Tuesday, October 12, 2004

Mozart Homework

I love homework like this.

Here's a snippet of my piano homework:

1. Listen to lots of Mozart, particularly Symphonies No. 40 and 41.

2. When practicing this week, start with the Bach Sinfonia as the 10-minute "appetizer," focus on the Mozart Fantasie as the 30-minute "main course," and savor the Chopin Nocturne as the 15-minute "dessert."

3. Decide what I want to add to my repertoire once the Mozart is up and running.

See, I've had a problem with the Mozart piece. Not really a problem ... it's just that I'm slow to warm up to new pieces. They're just like people. As an introvert, I'm not one to strike up sudden friendships; I tend to know someone for a good, long while before the friendship really begins to blossom. Ten years later, if I'm lucky, we both realize that we've made a friend for life.

It's kind of like that with music. When I take on a new piece, it's kind of like I've let a stranger wander in on my tea party tete-a-tete with my best-friend composers. Mozart has wandered in on the most delightful of tea parties that I've been having with Bach and Chopin. And we all have to move over to make room. I humored him and learned all the notes to his piece, but now he's demanding that I go further--that I think hard and concentrate on things, Mozartean things, I didn't have to think so much about with Bach and Chopin. While I'm intellectually excited at the prospect of learning new ways of thinking and playing, part of me just wants to ignore him and continue my lovely tea party with Bach and Chopin, with whom I've become so familiar.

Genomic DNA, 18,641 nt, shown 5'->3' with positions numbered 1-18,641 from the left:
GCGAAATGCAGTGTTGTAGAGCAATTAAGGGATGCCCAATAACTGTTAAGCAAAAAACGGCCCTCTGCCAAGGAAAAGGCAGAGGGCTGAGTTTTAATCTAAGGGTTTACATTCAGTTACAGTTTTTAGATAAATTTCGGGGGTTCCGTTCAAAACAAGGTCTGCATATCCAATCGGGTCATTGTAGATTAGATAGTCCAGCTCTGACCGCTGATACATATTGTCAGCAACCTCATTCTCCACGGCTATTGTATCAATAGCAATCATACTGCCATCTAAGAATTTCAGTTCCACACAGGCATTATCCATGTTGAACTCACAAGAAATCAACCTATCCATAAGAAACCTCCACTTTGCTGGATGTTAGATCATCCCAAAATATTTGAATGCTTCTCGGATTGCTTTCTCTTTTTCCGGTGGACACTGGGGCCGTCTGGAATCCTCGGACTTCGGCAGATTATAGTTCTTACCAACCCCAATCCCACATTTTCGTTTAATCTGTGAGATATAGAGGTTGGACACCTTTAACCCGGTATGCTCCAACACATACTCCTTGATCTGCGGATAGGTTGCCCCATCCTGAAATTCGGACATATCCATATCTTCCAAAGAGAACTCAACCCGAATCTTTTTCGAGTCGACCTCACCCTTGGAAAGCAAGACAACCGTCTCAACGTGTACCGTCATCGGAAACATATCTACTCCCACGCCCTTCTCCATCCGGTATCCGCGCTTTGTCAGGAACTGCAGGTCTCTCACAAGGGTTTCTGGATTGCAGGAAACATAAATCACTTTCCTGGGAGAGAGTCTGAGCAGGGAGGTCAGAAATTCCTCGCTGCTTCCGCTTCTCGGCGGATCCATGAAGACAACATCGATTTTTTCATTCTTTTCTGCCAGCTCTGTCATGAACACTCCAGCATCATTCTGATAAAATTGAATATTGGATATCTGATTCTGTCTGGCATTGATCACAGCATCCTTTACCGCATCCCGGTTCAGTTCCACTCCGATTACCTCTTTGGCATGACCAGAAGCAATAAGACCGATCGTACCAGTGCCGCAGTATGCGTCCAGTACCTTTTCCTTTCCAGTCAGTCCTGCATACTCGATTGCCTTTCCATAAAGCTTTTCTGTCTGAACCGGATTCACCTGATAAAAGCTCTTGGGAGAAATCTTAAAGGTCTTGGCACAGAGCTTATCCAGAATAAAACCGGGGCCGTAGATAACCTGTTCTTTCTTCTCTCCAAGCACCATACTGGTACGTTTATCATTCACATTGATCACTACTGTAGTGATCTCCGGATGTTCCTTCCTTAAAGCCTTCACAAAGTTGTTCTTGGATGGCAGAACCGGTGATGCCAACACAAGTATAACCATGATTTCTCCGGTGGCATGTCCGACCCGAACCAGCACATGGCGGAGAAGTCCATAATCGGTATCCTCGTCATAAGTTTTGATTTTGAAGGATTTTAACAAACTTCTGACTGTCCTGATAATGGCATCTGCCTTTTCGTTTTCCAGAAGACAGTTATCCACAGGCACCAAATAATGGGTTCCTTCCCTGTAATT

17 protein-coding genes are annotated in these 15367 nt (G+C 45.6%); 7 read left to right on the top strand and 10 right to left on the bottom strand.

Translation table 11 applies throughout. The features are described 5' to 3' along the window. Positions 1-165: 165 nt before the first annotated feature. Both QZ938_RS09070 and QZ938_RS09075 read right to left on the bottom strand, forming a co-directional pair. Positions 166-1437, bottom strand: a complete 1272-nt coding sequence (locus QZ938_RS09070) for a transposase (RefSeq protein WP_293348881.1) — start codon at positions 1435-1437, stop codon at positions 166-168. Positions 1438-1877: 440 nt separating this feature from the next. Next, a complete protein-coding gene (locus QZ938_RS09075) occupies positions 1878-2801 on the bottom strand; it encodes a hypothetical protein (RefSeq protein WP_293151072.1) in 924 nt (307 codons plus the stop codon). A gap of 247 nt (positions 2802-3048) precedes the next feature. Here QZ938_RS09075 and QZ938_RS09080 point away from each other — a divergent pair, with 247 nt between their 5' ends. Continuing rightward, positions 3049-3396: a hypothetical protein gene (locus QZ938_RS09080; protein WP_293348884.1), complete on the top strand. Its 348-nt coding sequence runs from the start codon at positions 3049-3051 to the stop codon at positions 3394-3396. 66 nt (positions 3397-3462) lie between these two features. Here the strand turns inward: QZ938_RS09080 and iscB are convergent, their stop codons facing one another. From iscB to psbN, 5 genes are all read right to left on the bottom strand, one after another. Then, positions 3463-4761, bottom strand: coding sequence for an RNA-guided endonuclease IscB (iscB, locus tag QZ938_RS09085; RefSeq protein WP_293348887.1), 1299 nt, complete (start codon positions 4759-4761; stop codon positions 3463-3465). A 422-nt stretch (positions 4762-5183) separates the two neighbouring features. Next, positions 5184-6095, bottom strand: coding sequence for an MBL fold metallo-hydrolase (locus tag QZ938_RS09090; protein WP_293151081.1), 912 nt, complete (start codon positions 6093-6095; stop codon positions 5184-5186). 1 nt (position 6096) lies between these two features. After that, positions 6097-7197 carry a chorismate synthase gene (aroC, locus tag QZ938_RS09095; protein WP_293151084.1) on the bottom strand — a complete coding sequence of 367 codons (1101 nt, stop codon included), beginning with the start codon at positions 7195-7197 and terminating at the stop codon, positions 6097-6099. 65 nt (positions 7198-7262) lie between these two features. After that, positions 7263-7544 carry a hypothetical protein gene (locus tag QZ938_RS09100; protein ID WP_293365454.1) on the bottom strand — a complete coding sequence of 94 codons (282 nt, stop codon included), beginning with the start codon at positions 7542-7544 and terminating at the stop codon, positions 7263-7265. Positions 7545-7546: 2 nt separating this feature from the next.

And what's so funny is that, if composers were really my friends, Mozart would be one of my very BEST friends. Heck, he would have been a bridesmaid at my wedding. His wedding march from The Marriage of Figaro was my wedding march. I requested it so the genius of my old friend Wolfgang could be there. I've listened to some of his symphonies so many times that I can pretend-conduct them in my car as I listen. I've seen Amadeus more times than I can remember. Mozart is the reason that I quit listening to 80s pop music in 1984 and became a classical music nut. Mozart is my FRIEND. He's been with me for more than half my life. We have been through a lot together.